In Frankfurt, a part of you you’ve never met
rises through the spine
and locks your jaw:
someone at the airport will know who you are.
You look down at your passport
certain that by some act of the cosmos
the name will read
but it does not. It says America and Chicago
and Lisa and many
on the passport.
The walkways of European airports are endless
and windowless. What if in the maze
you walk through your gate
and find yourself on a train.
I cannot remember what my Nonnie says
about schmaltz, how long to leave the brisket
in the oven, or the prayer for the dead.
All your life’s inheritances
in the form of things and lessons,
but no one told you about this, this one
here in your throat
How can anyone live here now.
How can anyone think this
happened a long time ago
or never at all.
In the synagogue ruins, we stand on opposite sides
of a rock window
natural as 11th century figures
still acquainted with each other
as though no history had happened
through the rock lung.
You do not hear my sigh, exhale
as you inhale and think
My skin matted out by
the sun, dusty pearl, matching
the ruins we look through to each other.
A sign says verboten.
Because it is the language of your ancestors
you obey. This
is not the language of my ancestors
though there are Jews
who came from here.
We have never been lovers.
After the biergarten, after the river
drowning itself in the river,
after the long stroll through
the Rhinealley, music
in the vast cathedral
air from the crypt below
rising, centuries old
like the groundwater
below the synagogue ruins
just across the plaza. Judengasse
abandoned. The cathedral
where we are among a listening crowd. Pain
on the edges of my body
though bodies do not have edges
but are abstract and rounded.
The helix of music
is the helix of genetics
exhausting me, but waking you up.
It is so cold here.
I cannot cry for how numb I am
down to the breast.
We will never be lovers.
On the stone path leading to our pension,
a gravestone. Hebrew carved in
by German peasants.
They mimicked the shapes
but could not read
the names being written.
left unturned / I cannot turn over. Another story
where the protagonist disappears
without a sound.
Twin beds in our room
bumped next to each other. I am cold
and sleep right away.
In the morning, you are awake
pacing. The news in German, the Rhine
still spilling into itself.
When everywhere else I dream,
For breakfast: coffee, sausages,
a soft-boiled egg.
We’ll find the bakeries
your family ran
before there was a war
to feel close to.
You walk ahead of me
into the grand cathedral.
With my kino-eye, I recognize everyone
looks like you: medieval
and contemporary at once.
We stop for tea in the boulevard
leading up to the imperial clock.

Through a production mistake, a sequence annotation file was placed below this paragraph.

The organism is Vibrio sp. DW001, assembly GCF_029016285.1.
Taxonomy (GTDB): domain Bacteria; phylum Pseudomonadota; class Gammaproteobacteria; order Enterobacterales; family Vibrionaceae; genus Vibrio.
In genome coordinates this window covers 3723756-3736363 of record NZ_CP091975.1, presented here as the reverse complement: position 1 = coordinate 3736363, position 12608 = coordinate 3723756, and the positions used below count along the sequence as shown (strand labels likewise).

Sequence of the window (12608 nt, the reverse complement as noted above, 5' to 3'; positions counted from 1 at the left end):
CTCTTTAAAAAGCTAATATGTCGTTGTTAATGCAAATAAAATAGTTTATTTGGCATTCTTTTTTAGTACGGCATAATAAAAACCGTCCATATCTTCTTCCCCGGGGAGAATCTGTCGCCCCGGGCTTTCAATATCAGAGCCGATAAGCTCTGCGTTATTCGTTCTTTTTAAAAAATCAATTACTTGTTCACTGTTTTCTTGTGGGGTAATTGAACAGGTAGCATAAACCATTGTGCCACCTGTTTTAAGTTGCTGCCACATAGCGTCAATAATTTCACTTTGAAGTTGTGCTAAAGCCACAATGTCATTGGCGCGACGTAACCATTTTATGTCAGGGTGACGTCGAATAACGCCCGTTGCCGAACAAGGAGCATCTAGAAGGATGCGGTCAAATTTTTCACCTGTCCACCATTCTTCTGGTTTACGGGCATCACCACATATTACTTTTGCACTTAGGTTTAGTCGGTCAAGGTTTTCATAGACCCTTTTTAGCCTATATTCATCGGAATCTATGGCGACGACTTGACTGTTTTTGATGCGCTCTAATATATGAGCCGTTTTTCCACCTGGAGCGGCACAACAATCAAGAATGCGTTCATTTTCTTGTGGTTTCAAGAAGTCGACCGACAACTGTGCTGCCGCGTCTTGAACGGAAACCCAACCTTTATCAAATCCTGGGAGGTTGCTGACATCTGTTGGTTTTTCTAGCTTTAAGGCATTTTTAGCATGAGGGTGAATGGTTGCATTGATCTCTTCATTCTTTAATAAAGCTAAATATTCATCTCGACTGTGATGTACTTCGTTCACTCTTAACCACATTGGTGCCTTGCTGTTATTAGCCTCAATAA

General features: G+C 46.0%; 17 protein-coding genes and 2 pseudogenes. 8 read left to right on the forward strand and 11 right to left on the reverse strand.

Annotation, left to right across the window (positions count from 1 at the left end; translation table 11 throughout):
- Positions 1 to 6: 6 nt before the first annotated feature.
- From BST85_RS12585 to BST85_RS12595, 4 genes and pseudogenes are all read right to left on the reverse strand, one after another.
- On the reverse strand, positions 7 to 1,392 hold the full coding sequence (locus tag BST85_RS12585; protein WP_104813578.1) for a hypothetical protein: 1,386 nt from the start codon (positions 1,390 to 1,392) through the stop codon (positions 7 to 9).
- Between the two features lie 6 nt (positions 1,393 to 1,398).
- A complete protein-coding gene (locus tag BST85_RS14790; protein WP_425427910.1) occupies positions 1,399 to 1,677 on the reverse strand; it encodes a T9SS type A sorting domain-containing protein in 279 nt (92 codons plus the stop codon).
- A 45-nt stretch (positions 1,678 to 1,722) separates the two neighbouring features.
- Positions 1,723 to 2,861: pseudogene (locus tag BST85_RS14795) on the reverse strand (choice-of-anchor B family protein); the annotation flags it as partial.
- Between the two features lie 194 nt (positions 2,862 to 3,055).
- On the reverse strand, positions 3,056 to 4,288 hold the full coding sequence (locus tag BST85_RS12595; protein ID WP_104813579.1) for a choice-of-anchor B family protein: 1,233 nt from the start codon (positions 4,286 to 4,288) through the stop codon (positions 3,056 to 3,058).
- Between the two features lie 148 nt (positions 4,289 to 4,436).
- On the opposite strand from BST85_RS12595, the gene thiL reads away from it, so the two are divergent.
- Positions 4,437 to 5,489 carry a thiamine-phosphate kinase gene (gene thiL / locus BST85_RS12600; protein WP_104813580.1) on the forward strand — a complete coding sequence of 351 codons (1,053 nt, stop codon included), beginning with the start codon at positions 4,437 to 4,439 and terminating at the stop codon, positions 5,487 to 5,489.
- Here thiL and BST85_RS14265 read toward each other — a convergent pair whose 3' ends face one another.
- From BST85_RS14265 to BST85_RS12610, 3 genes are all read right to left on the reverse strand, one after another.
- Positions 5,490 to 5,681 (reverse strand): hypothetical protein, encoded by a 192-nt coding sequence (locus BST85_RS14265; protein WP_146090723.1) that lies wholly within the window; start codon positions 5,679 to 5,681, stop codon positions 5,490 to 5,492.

Across the way, three men, street musicians.
Clarinet, accordion, tambourine,
the tune I know from the Hebrew,
at once medieval and contemporary,
at once a peasantry
next to the croon of the regal country. It was
the summer of Wagner
in the country of your ancestors.
You stand before the buildings
that were once run by your family.
You ask me to take your photograph.
When I shoot through the glass
column, the lens flare, the light
so bright I see
black and white
like the photos you’ve brought
from the century before
which you folded and put in your notebook
boyish thing that you are:
If we are far, the war is far.
If I am close to you,
I am close to the war.
I am in the one country
where I have no affairs, where I do not feel
love. When I had no love
I excused anxiety
from the table and sent her
to her room in the attic
where she made no ruckus,
but when I slept alone
in the city of medieval air
I could hear
beneath the ice sheets
the low murmur of her
You can’t get to Salonika
without passing through.
In the last city Rueben lived in
in Europe, I feel present
instead of historic. People
look like him, like my mother,
olive skin and coarse hair.
I ask where the right stones are.
I look for plaques to read.
I pace in and out of the hours.
The plaza where they burned the bodies
like banned books. The museum
tucked in the maze of Salonika.
Hide my face when I weep
sitting on the marble bench:
You would hide
me, you would hide me, you
would hide me,
if we were in a different time.
No one in my family
survived the Holocaust.
Everyone in my family
survived the Holocaust
though none is a Holocaust survivor.
Where were you
when the winds changed,
when you knew he would never be
Greek or Turk
because he was something else
without a nationality
but with a race
threaded thin as fishing line
all over Europe and heading west.
Was it in the shvitz house
next to a Greek orthodox church.
Was it in a letter from the state,
a glance from his blacksmith,
a season of lemons that stayed green,
a lightning storm on the coast
of the city where so many bolts hit
at once, I had to believe in Poseidon.
Was this town Greek or Turkish
when he left. Was he a Turkish boy.
Were there poplars to swing from in the yard?
Yiddish. Hebrew. English. Hide
below deck, barrels of olive oil,
until you get to port.
Hide your face. Speak in Greek.
When they offer ouzo, ask for one
ice cube. When they offer yogurt
in the morning and they’ve already brought
ham and bread, say efkaristo.
You can’t leave Salonika
without passing through.
You can’t go back
Lisa Hiton holds an M.F.A. in poetry from Boston University and an M.Ed. in Arts in Education from Harvard University. Her poems have been published or are forthcoming in Linebreak, The Paris-American, Hayden’s Ferry Review, Denver Quarterly, New South, and LAMBDA Literary among others. She has received the AWP Kurt Brown Prize, the Esther B Kahn Scholarship from 24Pearl Street at the Fine Arts Work Center, and two nominations for the Pushcart Prize. She is the author of the chapbook, Variation on Testimony (CutBank 2017). She is the Senior Poetry Editor of the Adroit Journal and the Interviews Editor of Cosmonauts Avenue.